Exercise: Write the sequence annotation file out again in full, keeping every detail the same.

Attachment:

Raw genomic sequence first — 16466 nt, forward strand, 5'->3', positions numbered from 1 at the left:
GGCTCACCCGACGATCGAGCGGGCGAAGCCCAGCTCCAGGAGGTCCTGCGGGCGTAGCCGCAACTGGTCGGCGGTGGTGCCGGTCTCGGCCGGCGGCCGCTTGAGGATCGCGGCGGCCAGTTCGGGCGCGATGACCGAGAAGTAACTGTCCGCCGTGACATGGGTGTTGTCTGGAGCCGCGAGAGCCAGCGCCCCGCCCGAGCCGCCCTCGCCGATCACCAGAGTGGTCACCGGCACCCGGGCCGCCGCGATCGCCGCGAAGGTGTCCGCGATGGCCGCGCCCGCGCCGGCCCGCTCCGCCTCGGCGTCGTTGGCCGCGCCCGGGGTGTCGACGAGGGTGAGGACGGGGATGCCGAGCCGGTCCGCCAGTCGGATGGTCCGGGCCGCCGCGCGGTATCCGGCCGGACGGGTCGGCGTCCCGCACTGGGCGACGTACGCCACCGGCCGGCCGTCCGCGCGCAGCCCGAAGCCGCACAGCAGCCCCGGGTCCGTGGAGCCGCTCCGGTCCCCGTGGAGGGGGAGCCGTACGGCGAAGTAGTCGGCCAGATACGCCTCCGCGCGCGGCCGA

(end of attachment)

Raw genomic sequence first — 16466 nt, forward strand, 5'->3', positions numbered from 1 at the left:
GGCTCACCCGACGATCGAGCGGGCGAAGCCCAGCTCCAGGAGGTCCTGCGGGCGTAGCCGCAACTGGTCGGCGGTGGTGCCGGTCTCGGCCGGCGGCCGCTTGAGGATCGCGGCGGCCAGTTCGGGCGCGATGACCGAGAAGTAACTGTCCGCCGTGACATGGGTGTTGTCTGGAGCCGCGAGAGCCAGCGCCCCGCCCGAGCCGCCCTCGCCGATCACCAGAGTGGTCACCGGCACCCGGGCCGCCGCGATCGCCGCGAAGGTGTCCGCGATGGCCGCGCCCGCGCCGGCCCGCTCCGCCTCGGCGTCGTTGGCCGCGCCCGGGGTGTCGACGAGGGTGAGGACGGGGATGCCGAGCCGGTCCGCCAGTCGGATGGTCCGGGCCGCCGCGCGGTATCCGGCCGGACGGGTCGGCGTCCCGCACTGGGCGACGTACGCCACCGGCCGGCCGTCCGCGCGCAGCCCGAAGCCGCACAGCAGCCCCGGGTCCGTGGAGCCGCTCCGGTCCCCGTGGAGGGGGAGCCGTACGGCGAAGTAGTCGGCCAGATACGCCTCCGCGCGCGGCCGA